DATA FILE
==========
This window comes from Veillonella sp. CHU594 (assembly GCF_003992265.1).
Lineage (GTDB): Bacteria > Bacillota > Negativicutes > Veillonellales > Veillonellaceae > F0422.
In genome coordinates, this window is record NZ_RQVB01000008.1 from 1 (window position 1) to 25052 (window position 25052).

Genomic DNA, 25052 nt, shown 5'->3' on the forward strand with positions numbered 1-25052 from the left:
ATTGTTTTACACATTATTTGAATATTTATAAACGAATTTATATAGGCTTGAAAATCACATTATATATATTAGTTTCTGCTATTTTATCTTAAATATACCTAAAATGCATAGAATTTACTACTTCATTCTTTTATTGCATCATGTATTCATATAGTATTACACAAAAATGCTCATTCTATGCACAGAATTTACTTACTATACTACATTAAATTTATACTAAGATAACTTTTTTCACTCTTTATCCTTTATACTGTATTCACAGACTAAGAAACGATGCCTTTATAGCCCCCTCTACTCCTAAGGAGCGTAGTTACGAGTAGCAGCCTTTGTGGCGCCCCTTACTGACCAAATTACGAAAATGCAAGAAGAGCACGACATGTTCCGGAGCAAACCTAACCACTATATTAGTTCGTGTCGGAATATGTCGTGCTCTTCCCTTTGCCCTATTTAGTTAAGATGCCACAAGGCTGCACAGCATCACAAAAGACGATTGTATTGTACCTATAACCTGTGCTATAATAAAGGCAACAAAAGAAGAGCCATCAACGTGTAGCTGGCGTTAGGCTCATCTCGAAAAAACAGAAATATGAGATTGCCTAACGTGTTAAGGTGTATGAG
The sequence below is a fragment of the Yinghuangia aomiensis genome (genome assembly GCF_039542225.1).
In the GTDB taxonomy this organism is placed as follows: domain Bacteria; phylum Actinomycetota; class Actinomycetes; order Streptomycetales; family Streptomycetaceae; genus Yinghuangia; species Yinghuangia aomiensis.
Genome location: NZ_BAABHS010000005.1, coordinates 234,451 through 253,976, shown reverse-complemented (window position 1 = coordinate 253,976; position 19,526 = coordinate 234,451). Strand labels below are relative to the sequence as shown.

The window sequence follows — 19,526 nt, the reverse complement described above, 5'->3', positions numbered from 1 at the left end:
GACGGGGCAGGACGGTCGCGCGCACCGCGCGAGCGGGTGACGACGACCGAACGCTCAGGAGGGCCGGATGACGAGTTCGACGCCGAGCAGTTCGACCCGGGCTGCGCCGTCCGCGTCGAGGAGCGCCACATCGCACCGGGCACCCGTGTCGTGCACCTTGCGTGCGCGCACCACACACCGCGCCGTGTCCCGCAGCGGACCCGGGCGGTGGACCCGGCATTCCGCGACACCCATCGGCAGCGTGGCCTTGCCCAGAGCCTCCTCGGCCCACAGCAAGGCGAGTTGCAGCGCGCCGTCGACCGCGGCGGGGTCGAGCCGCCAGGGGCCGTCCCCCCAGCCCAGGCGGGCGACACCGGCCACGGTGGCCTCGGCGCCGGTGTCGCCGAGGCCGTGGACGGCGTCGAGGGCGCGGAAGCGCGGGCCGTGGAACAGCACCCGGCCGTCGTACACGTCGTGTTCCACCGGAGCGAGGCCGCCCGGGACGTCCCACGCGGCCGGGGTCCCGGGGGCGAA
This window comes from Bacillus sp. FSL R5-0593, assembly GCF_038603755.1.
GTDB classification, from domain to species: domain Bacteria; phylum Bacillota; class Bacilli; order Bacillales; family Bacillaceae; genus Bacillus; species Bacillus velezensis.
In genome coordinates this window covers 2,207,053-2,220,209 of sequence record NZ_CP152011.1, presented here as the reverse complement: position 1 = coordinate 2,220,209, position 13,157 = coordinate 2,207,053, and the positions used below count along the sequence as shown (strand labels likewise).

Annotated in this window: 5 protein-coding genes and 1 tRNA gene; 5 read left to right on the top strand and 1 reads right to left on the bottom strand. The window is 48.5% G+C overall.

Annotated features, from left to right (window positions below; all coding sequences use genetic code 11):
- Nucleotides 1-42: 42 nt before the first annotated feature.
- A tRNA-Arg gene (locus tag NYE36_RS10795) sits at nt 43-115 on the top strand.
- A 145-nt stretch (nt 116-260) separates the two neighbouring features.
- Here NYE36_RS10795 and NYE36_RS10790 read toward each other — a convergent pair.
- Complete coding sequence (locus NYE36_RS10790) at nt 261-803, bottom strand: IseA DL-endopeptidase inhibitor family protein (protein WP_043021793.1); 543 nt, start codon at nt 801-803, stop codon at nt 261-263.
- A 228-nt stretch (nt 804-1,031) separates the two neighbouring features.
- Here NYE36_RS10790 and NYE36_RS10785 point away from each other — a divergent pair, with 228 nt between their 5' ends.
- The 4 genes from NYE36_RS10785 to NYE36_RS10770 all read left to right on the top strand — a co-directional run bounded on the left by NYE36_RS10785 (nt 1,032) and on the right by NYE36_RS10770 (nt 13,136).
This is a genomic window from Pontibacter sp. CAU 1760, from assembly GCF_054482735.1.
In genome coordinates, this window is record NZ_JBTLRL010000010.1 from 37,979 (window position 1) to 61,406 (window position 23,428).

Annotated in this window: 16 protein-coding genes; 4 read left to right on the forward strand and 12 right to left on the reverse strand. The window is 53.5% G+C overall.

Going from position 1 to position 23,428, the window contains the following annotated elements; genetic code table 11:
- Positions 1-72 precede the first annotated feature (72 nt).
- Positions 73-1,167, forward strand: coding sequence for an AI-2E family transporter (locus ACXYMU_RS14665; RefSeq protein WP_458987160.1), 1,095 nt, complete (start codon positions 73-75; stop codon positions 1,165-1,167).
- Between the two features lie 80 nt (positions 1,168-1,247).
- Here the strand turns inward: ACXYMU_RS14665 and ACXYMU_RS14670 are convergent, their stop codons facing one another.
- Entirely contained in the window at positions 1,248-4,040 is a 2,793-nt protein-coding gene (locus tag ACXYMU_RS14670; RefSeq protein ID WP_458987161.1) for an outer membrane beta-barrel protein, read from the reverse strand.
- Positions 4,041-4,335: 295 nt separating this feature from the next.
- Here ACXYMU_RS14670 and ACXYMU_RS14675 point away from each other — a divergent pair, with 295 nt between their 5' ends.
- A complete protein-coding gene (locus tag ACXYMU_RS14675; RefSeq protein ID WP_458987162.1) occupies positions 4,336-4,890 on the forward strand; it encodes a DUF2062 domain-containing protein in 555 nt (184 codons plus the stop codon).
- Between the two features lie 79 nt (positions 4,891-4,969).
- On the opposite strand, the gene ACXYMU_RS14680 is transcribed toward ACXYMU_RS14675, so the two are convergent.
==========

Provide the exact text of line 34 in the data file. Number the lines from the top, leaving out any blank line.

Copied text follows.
- Here ACXYMU_RS14670 and ACXYMU_RS14675 point away from each other — a divergent pair, with 295 nt between their 5' ends.